I used to see Lebesgue measure and Lebesgue outer measure, so somehow I thought that whenever we define outer measure, we are looking for a monotone countably subadditive function on the power set of X. Why would we want to put this setting on hereditary sigma rings (instead on the power set) and is there any motivation for its definition? Thanks!

Comment by Soarer | March 26, 2010 | Reply

2. […] to an Outer Measure Let be a measure in a ring (not necessarily an algebra) , and let be the hereditary -ring generated by . For every , […]

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3. […] Measurable by an Outer Measure I An outer measure on a hereditary -ring is nice and all, but it’s not what we really want, which is a […]

Pingback by Sets Measurable by an Outer Measure I « The Unapologetic Mathematician | March 29, 2010 | Reply

4. Soarer, like I said above there’s only one hereditary $\sigma$-algebra: $P(X)$. But much of measure theory can be done with just unions and differences, so a ring is all the structure we really need.

Comment by John Armstrong | March 30, 2010 | Reply

5. […] Measurable by an Outer Measure II Yesterday, we showed that — given an outer measure on a hereditary -ring — the collection of -measurable sets forms a ring. In fact, it forms […]

Pingback by Sets Measurable by an Outer Measure II « The Unapologetic Mathematician | March 30, 2010 | Reply

6. […] and Induced Measures If we start with a measure on a ring , we can extend it to an outer measure on the hereditary -ring . And then we can restrict this outer measure to get an actual measure on […]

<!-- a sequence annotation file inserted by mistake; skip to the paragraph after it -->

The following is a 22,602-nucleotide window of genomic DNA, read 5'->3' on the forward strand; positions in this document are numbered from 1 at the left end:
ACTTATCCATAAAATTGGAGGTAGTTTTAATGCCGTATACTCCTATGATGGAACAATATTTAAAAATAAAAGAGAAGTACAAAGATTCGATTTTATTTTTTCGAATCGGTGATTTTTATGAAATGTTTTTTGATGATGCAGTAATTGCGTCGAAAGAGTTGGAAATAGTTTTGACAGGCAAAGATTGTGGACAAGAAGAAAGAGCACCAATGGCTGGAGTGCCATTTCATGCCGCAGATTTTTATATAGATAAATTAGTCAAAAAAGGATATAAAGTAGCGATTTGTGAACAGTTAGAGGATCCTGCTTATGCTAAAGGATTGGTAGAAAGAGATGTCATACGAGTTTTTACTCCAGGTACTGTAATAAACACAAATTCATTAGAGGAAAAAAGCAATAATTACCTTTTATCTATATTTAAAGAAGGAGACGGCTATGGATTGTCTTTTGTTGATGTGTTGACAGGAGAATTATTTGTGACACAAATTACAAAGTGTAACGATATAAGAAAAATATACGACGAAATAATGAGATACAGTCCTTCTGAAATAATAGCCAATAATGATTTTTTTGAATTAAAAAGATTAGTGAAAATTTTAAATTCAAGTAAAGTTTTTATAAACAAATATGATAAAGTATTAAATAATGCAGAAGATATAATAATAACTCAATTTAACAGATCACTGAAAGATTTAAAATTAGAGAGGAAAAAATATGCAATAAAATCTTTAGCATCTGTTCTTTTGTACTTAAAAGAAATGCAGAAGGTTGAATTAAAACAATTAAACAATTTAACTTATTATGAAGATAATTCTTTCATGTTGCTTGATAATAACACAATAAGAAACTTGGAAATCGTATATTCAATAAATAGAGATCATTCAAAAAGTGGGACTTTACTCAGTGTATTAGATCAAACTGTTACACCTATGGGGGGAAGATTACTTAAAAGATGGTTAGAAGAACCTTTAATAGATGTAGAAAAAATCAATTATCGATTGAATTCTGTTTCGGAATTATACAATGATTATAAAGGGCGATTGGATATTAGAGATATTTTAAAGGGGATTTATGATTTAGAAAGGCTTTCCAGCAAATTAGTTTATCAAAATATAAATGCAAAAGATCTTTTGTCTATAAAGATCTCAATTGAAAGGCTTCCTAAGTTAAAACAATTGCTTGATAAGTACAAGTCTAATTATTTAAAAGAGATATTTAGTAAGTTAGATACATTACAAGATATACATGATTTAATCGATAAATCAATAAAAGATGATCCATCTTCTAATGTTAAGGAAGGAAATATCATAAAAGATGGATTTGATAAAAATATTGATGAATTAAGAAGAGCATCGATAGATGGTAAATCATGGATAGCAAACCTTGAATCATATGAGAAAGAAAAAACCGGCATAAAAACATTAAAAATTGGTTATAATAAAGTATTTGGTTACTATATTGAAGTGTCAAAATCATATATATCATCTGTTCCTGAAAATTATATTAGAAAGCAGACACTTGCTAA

Pingback by Measures and Induced Measures « The Unapologetic Mathematician | March 31, 2010 | Reply

7. […] analogy with the outer measure induced on the hereditary -ring by the measure on the -ring , we now define the “inner […]

Pingback by Inner Measures « The Unapologetic Mathematician | April 8, 2010 | Reply

8. […] covers and measurable kernels. These will allow us to move statements we want to show about outer and inner measures to the realm of proper measures, where we can use nice things like […]

Pingback by Using Measurable Covers and Kernels I « The Unapologetic Mathematician | April 12, 2010 | Reply

9. […] of a set to be the infimum of the volumes of finite open covers. And, indeed, this is exactly the outer measure corresponding to Lebesgue measure […]

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10. […] . Given a subset , we write for the image of under the transformation — . I say that the outer and inner Lebesgue measures are both nicely behaved under the transformation […]

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11. […] let’s recall where they come from. There’s an outer measure associated with Lebesgue measure , and then there is the collection of sets measurable by . These […]

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12. […] the measurable space. This is not to insinuate that is the collection of sets measurable by some outer measure , nor even that we can define a nontrivial measure on in the first place. Normally we just call […]

Pingback by Measurable Spaces, Measure Spaces, and Measurable Functions « The Unapologetic Mathematician | April 26, 2010 | Reply